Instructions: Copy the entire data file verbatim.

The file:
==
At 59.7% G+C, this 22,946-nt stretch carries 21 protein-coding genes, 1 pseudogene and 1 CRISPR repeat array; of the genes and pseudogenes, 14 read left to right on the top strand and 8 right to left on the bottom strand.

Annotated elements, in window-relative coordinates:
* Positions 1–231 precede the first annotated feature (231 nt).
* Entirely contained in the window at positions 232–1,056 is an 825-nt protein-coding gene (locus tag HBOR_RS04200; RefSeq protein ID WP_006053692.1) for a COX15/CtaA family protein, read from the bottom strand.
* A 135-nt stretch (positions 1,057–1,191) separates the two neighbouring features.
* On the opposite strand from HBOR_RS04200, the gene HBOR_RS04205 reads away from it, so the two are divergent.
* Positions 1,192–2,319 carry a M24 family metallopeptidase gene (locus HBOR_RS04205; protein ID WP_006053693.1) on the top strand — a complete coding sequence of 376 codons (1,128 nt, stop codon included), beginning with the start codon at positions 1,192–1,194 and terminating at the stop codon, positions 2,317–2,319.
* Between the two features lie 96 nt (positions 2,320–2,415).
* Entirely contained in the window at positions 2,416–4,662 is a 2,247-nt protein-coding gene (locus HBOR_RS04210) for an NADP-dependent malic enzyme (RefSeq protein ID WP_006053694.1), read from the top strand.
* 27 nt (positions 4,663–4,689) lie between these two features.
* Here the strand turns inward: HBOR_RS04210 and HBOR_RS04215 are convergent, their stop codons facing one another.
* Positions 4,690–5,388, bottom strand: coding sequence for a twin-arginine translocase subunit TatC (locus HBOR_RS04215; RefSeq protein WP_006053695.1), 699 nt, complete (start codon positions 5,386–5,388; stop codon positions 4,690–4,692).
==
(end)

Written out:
At 59.7% G+C, this 22,946-nt stretch carries 21 protein-coding genes, 1 pseudogene and 1 CRISPR repeat array; of the genes and pseudogenes, 14 read left to right on the top strand and 8 right to left on the bottom strand.

Annotated elements, in window-relative coordinates:
* Positions 1–231 precede the first annotated feature (231 nt).
* Entirely contained in the window at positions 232–1,056 is an 825-nt protein-coding gene (locus tag HBOR_RS04200; RefSeq protein ID WP_006053692.1) for a COX15/CtaA family protein, read from the bottom strand.
* A 135-nt stretch (positions 1,057–1,191) separates the two neighbouring features.
* On the opposite strand from HBOR_RS04200, the gene HBOR_RS04205 reads away from it, so the two are divergent.
* Positions 1,192–2,319 carry a M24 family metallopeptidase gene (locus HBOR_RS04205; protein ID WP_006053693.1) on the top strand — a complete coding sequence of 376 codons (1,128 nt, stop codon included), beginning with the start codon at positions 1,192–1,194 and terminating at the stop codon, positions 2,317–2,319.
* Between the two features lie 96 nt (positions 2,320–2,415).
* Entirely contained in the window at positions 2,416–4,662 is a 2,247-nt protein-coding gene (locus HBOR_RS04210) for an NADP-dependent malic enzyme (RefSeq protein ID WP_006053694.1), read from the top strand.
* 27 nt (positions 4,663–4,689) lie between these two features.
* Here the strand turns inward: HBOR_RS04210 and HBOR_RS04215 are convergent, their stop codons facing one another.
* Positions 4,690–5,388, bottom strand: coding sequence for a twin-arginine translocase subunit TatC (locus HBOR_RS04215; RefSeq protein WP_006053695.1), 699 nt, complete (start codon positions 5,386–5,388; stop codon positions 4,690–4,692).